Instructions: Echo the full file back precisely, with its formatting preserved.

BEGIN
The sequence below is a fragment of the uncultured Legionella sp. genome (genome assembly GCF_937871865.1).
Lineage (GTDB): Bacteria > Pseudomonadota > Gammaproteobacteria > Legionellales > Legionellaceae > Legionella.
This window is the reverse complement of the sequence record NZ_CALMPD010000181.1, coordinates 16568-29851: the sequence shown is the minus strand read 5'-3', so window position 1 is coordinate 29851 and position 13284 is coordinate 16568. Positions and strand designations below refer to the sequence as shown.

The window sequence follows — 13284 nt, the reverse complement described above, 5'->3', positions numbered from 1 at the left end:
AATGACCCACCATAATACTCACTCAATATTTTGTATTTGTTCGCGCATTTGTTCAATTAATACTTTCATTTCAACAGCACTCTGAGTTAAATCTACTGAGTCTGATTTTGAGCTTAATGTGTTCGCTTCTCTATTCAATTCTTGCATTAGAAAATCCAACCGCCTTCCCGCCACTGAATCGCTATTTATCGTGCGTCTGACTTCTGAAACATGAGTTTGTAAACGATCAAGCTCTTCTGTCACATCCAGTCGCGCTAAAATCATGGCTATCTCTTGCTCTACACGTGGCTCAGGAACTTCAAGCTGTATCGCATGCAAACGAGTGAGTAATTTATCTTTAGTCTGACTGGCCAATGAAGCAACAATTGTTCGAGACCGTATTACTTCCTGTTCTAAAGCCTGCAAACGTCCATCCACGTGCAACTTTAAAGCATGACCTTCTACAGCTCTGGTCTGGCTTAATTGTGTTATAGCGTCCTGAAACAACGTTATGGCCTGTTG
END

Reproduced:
The sequence below is a fragment of the uncultured Legionella sp. genome (genome assembly GCF_937871865.1).
Lineage (GTDB): Bacteria > Pseudomonadota > Gammaproteobacteria > Legionellales > Legionellaceae > Legionella.
This window is the reverse complement of the sequence record NZ_CALMPD010000181.1, coordinates 16568-29851: the sequence shown is the minus strand read 5'-3', so window position 1 is coordinate 29851 and position 13284 is coordinate 16568. Positions and strand designations below refer to the sequence as shown.

The window sequence follows — 13284 nt, the reverse complement described above, 5'->3', positions numbered from 1 at the left end:
AATGACCCACCATAATACTCACTCAATATTTTGTATTTGTTCGCGCATTTGTTCAATTAATACTTTCATTTCAACAGCACTCTGAGTTAAATCTACTGAGTCTGATTTTGAGCTTAATGTGTTCGCTTCTCTATTCAATTCTTGCATTAGAAAATCCAACCGCCTTCCCGCCACTGAATCGCTATTTATCGTGCGTCTGACTTCTGAAACATGAGTTTGTAAACGATCAAGCTCTTCTGTCACATCCAGTCGCGCTAAAATCATGGCTATCTCTTGCTCTACACGTGGCTCAGGAACTTCAAGCTGTATCGCATGCAAACGAGTGAGTAATTTATCTTTAGTCTGACTGGCCAATGAAGCAACAATTGTTCGAGACCGTATTACTTCCTGTTCTAAAGCCTGCAAACGTCCATCCACGTGCAACTTTAAAGCATGACCTTCTACAGCTCTGGTCTGGCTTAATTGTGTTATAGCGTCCTGAAACAACGTTATGGCCTGTTG